Interview with Caspar Melville

The former music journalist turned SOAS academic talks about why London’s black music cultures deserve more study

一月 2, 2020
Caspar Melville

Caspar Melville, lecturer in global creative and cultural industries at SOAS University of London, is a former music journalist, radio presenter, club promoter and editor of New Humanist. His book, It’s a London Thing: How Rare Groove, Acid House and Jungle Remapped the City, was published by Manchester University Press in November.

When and where were you born?
In my parents’ flat in Highbury, near the old Arsenal ground in north London, in 1966.

How has this shaped you?
I’m a Londoner through and through. London has shaped every aspect of my life; although I have lived in the US, I never feel at home anywhere else. It’s a frustrating, sometimes ugly, mess, but this means that everyone in the city – rich and poor, every ethnicity, hipster and geezer – has a shared experience of crowds, noise, dirt and roadworks, which bonds us together. London also has one of the world’s best music cultures, which makes it all worthwhile.

How did you end up as an academic?
I started out as a music journalist for small, independent black music magazines like Blues & Soul and Touch. In 1992, I moved to the US when the country failed to kick the Tories out (sigh). I lived in San Francisco, where I started a jazz magazine with some friends, called On the One. There was not a lot of money in it, but we put out a really good magazine for a few years until it became economically unsustainable. In 1997, I moved back to London and made the decision to find another way to write about music. I had come across the work of Paul Gilroy, particularly The Black Atlantic, and found it inspiring because he writes about black popular music in a serious way. I went to Goldsmiths, University of London to do an MA in media and communications because that was where Gilroy was teaching at the time. My main purpose for going to university was to write a book on London club culture, the music that had formed me and that I felt was seriously underestimated or ignored in the academy. I managed to convince the British Academy to fund my PhD, which was supervised by Angela McRobbie at Goldsmiths. By 2012 [after spells as executive editor at the political website openDemocracy and then at New Humanist], I was getting restless: I enjoyed being a magazine editor, but I was itching to get back to music. I saw a job at SOAS to run a new MA in global creative and cultural industries. It took me a few years to figure out what “creative and cultural industries” were and how to teach a group of postgraduate students from all across the world, but after a few years I settled in and revisited the idea of the book.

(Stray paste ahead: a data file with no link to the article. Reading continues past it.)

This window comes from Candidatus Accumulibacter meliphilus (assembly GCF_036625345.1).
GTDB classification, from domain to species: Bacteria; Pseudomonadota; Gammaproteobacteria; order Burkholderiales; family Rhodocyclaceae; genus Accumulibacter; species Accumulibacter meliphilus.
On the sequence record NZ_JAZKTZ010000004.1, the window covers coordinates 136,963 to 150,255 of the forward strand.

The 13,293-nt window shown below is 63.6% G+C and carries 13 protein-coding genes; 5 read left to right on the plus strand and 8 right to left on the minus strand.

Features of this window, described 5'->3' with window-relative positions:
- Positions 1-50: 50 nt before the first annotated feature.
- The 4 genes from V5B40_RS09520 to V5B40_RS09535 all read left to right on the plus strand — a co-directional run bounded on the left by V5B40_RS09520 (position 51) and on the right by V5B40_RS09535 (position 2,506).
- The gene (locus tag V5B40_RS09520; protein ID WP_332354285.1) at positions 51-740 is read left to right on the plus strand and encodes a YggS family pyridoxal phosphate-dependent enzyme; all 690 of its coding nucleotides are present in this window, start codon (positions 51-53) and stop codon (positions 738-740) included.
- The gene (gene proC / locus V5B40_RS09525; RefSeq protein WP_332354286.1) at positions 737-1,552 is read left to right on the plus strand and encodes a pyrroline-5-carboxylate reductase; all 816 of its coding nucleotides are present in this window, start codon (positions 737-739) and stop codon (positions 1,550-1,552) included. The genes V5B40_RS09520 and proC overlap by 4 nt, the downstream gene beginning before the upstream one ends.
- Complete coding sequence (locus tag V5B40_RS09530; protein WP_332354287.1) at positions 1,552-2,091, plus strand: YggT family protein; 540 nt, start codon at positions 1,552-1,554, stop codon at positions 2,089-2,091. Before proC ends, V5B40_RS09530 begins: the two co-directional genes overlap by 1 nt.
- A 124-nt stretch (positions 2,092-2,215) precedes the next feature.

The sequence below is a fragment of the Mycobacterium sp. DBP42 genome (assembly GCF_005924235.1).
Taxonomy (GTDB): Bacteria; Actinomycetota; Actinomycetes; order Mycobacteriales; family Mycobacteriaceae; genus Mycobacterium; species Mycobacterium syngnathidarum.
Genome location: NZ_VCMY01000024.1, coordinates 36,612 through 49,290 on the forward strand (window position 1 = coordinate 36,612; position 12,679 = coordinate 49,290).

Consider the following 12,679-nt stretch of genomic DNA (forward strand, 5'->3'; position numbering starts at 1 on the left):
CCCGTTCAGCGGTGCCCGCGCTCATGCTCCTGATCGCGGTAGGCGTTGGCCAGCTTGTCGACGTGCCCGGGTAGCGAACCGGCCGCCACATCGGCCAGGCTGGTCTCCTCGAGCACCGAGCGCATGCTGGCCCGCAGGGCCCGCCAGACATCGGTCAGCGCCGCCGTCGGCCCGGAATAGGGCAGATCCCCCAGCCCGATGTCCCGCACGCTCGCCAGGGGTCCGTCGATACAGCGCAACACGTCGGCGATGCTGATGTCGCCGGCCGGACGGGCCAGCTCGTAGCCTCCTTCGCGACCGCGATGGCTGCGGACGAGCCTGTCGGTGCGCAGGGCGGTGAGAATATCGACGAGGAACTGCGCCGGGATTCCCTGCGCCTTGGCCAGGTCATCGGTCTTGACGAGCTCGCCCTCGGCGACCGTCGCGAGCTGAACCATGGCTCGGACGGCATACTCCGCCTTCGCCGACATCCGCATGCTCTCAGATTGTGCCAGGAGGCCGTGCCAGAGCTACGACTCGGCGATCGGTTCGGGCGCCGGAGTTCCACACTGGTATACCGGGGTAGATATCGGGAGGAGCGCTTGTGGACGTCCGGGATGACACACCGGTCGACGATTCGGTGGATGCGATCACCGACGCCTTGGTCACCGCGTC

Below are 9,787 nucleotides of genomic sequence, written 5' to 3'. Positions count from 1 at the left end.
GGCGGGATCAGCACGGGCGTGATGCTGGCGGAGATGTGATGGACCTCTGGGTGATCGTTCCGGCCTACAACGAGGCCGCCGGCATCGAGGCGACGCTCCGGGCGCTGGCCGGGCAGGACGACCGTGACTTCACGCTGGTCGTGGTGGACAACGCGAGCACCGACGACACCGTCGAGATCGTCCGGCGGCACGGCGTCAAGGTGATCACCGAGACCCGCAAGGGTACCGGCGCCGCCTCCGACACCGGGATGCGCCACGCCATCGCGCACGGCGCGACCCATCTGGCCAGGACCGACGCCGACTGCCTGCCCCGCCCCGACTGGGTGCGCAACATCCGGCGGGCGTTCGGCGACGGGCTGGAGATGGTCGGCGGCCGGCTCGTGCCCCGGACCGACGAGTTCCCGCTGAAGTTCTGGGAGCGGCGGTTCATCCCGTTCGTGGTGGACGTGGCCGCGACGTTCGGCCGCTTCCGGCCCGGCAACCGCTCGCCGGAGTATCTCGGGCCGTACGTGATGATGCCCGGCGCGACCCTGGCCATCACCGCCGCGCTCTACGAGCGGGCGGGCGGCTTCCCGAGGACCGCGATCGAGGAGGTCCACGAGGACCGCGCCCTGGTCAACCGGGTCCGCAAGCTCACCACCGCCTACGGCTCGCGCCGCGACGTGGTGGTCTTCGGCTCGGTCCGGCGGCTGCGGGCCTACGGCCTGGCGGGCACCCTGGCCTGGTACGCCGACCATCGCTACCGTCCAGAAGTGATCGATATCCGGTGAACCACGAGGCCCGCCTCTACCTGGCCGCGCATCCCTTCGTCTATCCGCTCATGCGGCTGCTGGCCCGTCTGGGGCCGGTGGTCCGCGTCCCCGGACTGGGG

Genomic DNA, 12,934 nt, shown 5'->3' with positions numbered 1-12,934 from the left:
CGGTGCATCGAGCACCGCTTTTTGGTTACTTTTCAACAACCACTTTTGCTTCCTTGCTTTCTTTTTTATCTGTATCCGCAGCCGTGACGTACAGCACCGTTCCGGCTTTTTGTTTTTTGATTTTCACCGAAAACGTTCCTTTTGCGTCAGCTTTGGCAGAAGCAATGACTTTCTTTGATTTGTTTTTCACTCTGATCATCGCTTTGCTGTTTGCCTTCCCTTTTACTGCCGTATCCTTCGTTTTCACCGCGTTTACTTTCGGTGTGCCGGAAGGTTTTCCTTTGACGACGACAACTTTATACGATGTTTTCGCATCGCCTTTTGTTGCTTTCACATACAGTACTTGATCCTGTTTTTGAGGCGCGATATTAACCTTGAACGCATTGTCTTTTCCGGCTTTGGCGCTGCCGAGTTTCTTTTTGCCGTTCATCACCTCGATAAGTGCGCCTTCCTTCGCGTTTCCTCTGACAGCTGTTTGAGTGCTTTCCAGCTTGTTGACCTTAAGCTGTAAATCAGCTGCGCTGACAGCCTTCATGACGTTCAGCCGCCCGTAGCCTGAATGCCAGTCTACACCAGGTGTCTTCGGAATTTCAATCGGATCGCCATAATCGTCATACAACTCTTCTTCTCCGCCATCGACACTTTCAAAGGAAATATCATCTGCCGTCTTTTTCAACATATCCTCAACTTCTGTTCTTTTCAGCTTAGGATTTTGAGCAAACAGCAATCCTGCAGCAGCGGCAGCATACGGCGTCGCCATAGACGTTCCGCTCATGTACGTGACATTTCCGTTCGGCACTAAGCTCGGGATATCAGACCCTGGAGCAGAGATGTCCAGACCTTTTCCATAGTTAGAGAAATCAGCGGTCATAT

It’s a London Thing is about black musical cultures of the 1980s and 1990s. Why haven’t these cultures been much studied by academics, and why should they be?
In black music studies, jazz and hip hop have received the lion’s share of the attention. Dance music has been largely ignored as it is assumed to be trivial and apolitical. The club scenes of London that fascinate me – from reggae sound systems to rare groove, house and jungle – have been crucial sites where black Londoners have built their own semi-autonomous moral economies, providing employment and training, security and access to a “counterculture to modernity” against the backdrop of brutal forms of racism and urban deindustrialisation. Every now and then, the cheerleaders of UK plc take notice, folding club culture into their narrative of London as the vibrant heart of the UK’s creative economy, but they rarely engage with the real moral, economic or social impact of this form of every-night culture.